I’ve always believed that one of the areas where With The Beatles scores over its predecessor is in the choice of cover material, and we probably have those BBC sessions to thank. By the summer of 1963, The Beatles’ live set was more restricted than in their club days. They were playing clipped sets and were obliged to wheel out the hits (although it’s surprising to note that singles tended to only stay in the set for a year or so – most bands with a hit like ‘I Want To Hold Your Hand’ would have ended up playing it every show for the rest of their careers, but it was dropped from the set after the 1964 American tour). Cover versions had once formed the core of the Beatles’ set and the addition of their own compositions might have seemed quite presumptuous. Now the situation was reversed – people went to Beatles concerts to hear Beatles songs, not stuff by other people. There was very little space for the group to road-test their old covers in front of their new audiences.

However, a pressured group still needed to pad out their album with some covers and Pop Goes The Beatles would have been hugely valuable, allowing them to refresh their memories of a large stack of songs and select the very best. That’s reflected on the album, which has only one puzzling duffer in the form of ‘Devil In Her Heart’ (quite why they thought this was needed isn’t clear, as Harrison already had two lead vocals). ‘Til There Was You’ became a very useful pace-changer, often wheeled out on TV to great effect, whilst ‘You Really Got A Hold On Me’ and ‘Money’ really are plausible candidates for a Beatles Top Ten. Moreso than ‘The Inner Light’, anyway.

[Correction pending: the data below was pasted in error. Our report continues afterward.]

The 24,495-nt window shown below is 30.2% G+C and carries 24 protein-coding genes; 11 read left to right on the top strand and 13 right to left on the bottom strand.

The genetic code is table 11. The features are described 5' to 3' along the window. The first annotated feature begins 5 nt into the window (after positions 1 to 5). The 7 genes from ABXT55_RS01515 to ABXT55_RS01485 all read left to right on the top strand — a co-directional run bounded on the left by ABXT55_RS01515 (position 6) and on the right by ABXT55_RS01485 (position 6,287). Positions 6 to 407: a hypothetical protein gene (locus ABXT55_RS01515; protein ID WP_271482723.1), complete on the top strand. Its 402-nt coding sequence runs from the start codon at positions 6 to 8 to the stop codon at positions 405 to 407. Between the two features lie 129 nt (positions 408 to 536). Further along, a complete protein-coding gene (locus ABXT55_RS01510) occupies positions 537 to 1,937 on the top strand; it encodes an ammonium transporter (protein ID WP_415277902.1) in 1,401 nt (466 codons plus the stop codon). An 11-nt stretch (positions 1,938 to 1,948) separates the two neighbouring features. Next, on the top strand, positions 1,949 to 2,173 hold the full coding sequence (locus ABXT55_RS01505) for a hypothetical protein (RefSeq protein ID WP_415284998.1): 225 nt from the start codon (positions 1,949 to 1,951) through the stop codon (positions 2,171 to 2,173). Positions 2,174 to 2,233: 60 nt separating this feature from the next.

1. Top article Eddie. I may share my thoughts in detail later. But the first thing that occurs - which I'm sure you'd already thought of for the next article - is that WTB suffers a little because three of the best songs the Beatles recorded during the album sessions aren't on the album - She Loves You, I Want To Hold Your Hand and This Boy - so most of the original compositions feel a bit like also-rans, songs intended as singles but which didn't quite make the grade. You get the same thing a bit with Beatles For Sale.

  2. Actually I hadn't thought of that - I've always accepted that The Beatles left great tracks off their albums, it was just their policy to not put singles on albums if they could help it. I've sometimes considered how much better Help! might be with Yes It Is and I'm Down on it, but never thought of putting the two mega-hits on WTB. So how could we resequence it to make room for them? She Loves You at the end of side one, I Want To Hold Your Hand to open side two? What would you drop to make room?

    What I do plan to discuss next time is that this is the first time Lennon and McCartney are writing with a view to filling up an album, and the first time they're writing songs that will never make it to the live act.

  3. Little Child and Devil In Her Heart would have to go - and no-one would miss them! And I'd probably lose one another George track too - Roll Over Beethoven sounds really weedy. They should have got John to sing it.

  4. Yeah, Little Child and Devil In Her Heart would be my first choices to go. Little Child is the most generic early-Beatles lyric and has acquired an unfortunate paedo vibe over the years.

    In the light of what I was saying about rock'n'roll covers and Please Please Me, it's a surprise that they brought back Roll Over Beethoven - it became their opening number for a while in mid-1963, and I can see how it worked there, but I'm not sure it fits brilliantly well on the record.